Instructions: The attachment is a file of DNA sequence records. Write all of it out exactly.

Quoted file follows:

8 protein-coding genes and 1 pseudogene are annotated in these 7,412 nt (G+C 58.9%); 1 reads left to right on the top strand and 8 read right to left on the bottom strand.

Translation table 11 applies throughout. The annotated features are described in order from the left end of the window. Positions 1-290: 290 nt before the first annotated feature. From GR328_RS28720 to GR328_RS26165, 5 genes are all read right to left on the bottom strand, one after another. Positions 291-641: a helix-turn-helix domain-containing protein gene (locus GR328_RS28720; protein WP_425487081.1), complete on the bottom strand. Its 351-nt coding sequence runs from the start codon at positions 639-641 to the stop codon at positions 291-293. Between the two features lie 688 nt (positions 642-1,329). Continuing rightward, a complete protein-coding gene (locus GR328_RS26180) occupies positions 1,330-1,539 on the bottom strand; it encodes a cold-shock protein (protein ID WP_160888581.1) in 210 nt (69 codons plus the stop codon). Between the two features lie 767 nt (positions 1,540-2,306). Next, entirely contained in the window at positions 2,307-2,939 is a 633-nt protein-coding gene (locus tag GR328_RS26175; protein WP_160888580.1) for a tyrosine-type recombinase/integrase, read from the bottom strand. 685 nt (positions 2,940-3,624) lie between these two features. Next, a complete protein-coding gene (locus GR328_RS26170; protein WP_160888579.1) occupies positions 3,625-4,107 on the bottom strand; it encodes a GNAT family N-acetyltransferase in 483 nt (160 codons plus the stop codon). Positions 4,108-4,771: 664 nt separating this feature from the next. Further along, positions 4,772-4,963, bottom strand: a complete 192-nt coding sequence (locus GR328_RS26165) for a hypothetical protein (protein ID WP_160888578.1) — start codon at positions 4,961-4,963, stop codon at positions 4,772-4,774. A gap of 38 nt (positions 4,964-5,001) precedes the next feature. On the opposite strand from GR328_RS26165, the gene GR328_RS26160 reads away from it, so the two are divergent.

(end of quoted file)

8 protein-coding genes and 1 pseudogene are annotated in these 7,412 nt (G+C 58.9%); 1 reads left to right on the top strand and 8 read right to left on the bottom strand.

Translation table 11 applies throughout. The annotated features are described in order from the left end of the window. Positions 1-290: 290 nt before the first annotated feature. From GR328_RS28720 to GR328_RS26165, 5 genes are all read right to left on the bottom strand, one after another. Positions 291-641: a helix-turn-helix domain-containing protein gene (locus GR328_RS28720; protein WP_425487081.1), complete on the bottom strand. Its 351-nt coding sequence runs from the start codon at positions 639-641 to the stop codon at positions 291-293. Between the two features lie 688 nt (positions 642-1,329). Continuing rightward, a complete protein-coding gene (locus GR328_RS26180) occupies positions 1,330-1,539 on the bottom strand; it encodes a cold-shock protein (protein ID WP_160888581.1) in 210 nt (69 codons plus the stop codon). Between the two features lie 767 nt (positions 1,540-2,306). Next, entirely contained in the window at positions 2,307-2,939 is a 633-nt protein-coding gene (locus tag GR328_RS26175; protein WP_160888580.1) for a tyrosine-type recombinase/integrase, read from the bottom strand. 685 nt (positions 2,940-3,624) lie between these two features. Next, a complete protein-coding gene (locus GR328_RS26170; protein WP_160888579.1) occupies positions 3,625-4,107 on the bottom strand; it encodes a GNAT family N-acetyltransferase in 483 nt (160 codons plus the stop codon). Positions 4,108-4,771: 664 nt separating this feature from the next. Further along, positions 4,772-4,963, bottom strand: a complete 192-nt coding sequence (locus GR328_RS26165) for a hypothetical protein (protein ID WP_160888578.1) — start codon at positions 4,961-4,963, stop codon at positions 4,772-4,774. A gap of 38 nt (positions 4,964-5,001) precedes the next feature. On the opposite strand from GR328_RS26165, the gene GR328_RS26160 reads away from it, so the two are divergent.